Leap of Faith – Joshua Rem

1 October 2018
Leap of Faith Book Cover Leap of Faith
The Rufino Factor
Joshua Rem

Chomp necks and don’t get caught: the life of a vampire as Rufino Endicott would have described it before he became one. Six years later, he knows that dodging the angry men with the swords is the easy part of being what he is, and that the paranoid, isolated lifestyle is the real enemy. Oh, he’s deluded himself into believing that his life isn’t so bad, but that bubble is about to burst.

One night, completely out of nowhere, Rufino develops feelings for one of his potential blood donors. In doing so, he begins to realize just how much his vampirism has cost him, and how much he wants to regain what he’s lost. What he doesn’t realize is that this woman is not who she seems to be, and that his road to recovery will be a treacherous one.


Leap of Faith is the first book of the Rufino Factor Series by Joshua Rem and it’s based in the fantasy land of Nyobi. Nyobi is a peninsula nation which is home to various mythical beings including vampires, druids, dwarves, trolls and humans. All is not well in the kingdom, as forests are being destroyed, vampires are hunted, and various factions are manoeuvring for battle.

Rufino Endicott is a halfling vampire, who can feed off his victims, without killing them. He is wonderfully drawn as a witty opportunist, especially with the women, but he must keep his vampire reality hidden. In the Salty Squid Tavern in Borallis, he seeks an opportunity to connect with a woman and feed of her for his blood needs. Into the tavern walks a 6-foot stunning woman that has a strange effect on him, he sees her not just as a food source, but with a twinge of attraction, a feeling he hasn’t experienced since his conversion to vampirism 6 years earlier. After a period of time and a little drunk, she invites him back to her room.

In her room, behind a locked door, she soberly reveals her name as Kiralyn Frostwhisper, a druid, a powerful infamous sorceress that is sworn to kill all unnatural beings. Rufino expects death to be instant but instead, Kiralyn makes him an offer, kill someone the druids have targeted and make it look like a vampire attack gone wrong. Accept, and he can name a price – refuse, and she will kill him. Understandably he accepts and his price is a proper date with her so he can understand how he has developed these feelings. This precarious atmosphere is wonderfully created with a sense of deception, threat, manipulation and greater forces that are playing a high-risk game of conflict.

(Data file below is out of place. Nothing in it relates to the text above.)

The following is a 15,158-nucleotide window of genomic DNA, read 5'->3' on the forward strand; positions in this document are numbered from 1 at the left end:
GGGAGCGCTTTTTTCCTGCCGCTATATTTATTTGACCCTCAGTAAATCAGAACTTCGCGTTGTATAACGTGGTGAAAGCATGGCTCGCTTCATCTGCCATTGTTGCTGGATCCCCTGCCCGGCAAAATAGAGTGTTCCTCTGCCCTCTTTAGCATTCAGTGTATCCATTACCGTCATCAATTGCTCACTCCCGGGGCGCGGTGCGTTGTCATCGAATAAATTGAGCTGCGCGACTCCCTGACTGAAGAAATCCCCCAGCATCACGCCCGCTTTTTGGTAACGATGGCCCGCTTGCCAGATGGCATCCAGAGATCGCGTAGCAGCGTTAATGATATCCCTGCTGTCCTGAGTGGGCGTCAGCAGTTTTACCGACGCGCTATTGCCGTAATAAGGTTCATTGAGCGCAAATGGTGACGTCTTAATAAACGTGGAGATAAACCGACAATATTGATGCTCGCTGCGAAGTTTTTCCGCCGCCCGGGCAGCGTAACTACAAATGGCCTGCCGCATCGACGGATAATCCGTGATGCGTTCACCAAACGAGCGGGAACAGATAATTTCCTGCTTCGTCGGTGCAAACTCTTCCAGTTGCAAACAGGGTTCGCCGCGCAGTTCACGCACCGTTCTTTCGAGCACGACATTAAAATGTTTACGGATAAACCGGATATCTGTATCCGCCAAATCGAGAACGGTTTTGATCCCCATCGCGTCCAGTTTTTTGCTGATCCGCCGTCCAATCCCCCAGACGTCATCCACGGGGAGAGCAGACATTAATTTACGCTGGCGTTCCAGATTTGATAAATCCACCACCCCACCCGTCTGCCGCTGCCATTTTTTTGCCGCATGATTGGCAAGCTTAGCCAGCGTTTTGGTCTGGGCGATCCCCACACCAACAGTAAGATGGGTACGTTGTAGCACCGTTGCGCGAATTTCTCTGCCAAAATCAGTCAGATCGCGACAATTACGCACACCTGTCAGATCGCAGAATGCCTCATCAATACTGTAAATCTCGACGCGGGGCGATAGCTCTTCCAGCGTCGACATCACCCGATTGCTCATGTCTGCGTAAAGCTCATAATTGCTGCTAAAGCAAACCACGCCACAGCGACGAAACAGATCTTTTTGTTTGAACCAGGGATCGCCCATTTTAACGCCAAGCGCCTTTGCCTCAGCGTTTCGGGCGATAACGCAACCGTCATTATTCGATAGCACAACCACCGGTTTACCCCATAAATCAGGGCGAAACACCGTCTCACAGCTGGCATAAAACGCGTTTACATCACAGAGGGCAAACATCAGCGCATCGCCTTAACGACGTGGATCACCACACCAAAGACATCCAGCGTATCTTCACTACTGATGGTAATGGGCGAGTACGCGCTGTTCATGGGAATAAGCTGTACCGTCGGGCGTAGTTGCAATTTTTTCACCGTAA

The essence of the book now unfolds as Rufino decides to take the Leap of Faith and meet Kiralyn rather than go on the run. He travels, metamorphosed as a bat, separately to the rendezvous location, questioning how he can just kill someone, wondering how he has developed feelings for Kiralyn as an undead, and who, and why do the druids want someone killed. She did suggest it wasn’t murder, it was an execution for crimes committed against the land. The pace of the story was quite slow at this point and I did wonder why so much storyline was consumed with very little action or reveal. The plot in this book is very thin and while it’s great that the story isn’t rushing to get all the details to you immediately, you realise that this is the first book of the series and we’re in this for the long haul.

When Rufino and Kiralyn meet in Tundora their dialogue and thought processes as they manoeuvre attempts to discover each other’s background and character, is brilliantly done. The probing humorous conversations are the real high point of this novel and how they delicately position themselves while still untrusting of the other is superb. There is a growing bond, mainly based on Rufino’s humour but he does push the discussion as they examine the reasons for killing someone and the impact on their conscience if they take another life. Is there another way and how can you feel so protective of nature and freedom, yet plan to commit murder? Why do 2 killers think like this?

In the great tradition of a “To Be Continued” story the biggest surprise in the final chapter of the novel, leaves the reader on a cliffhanger. Now I have to read the next book, which I’m looking forward to.

Peter Donnelly

Founder of The Reading Desk, supporting readers, authors, publishers and book industry. Top Reviewer on Amazon, Goodreads, and NetGalley

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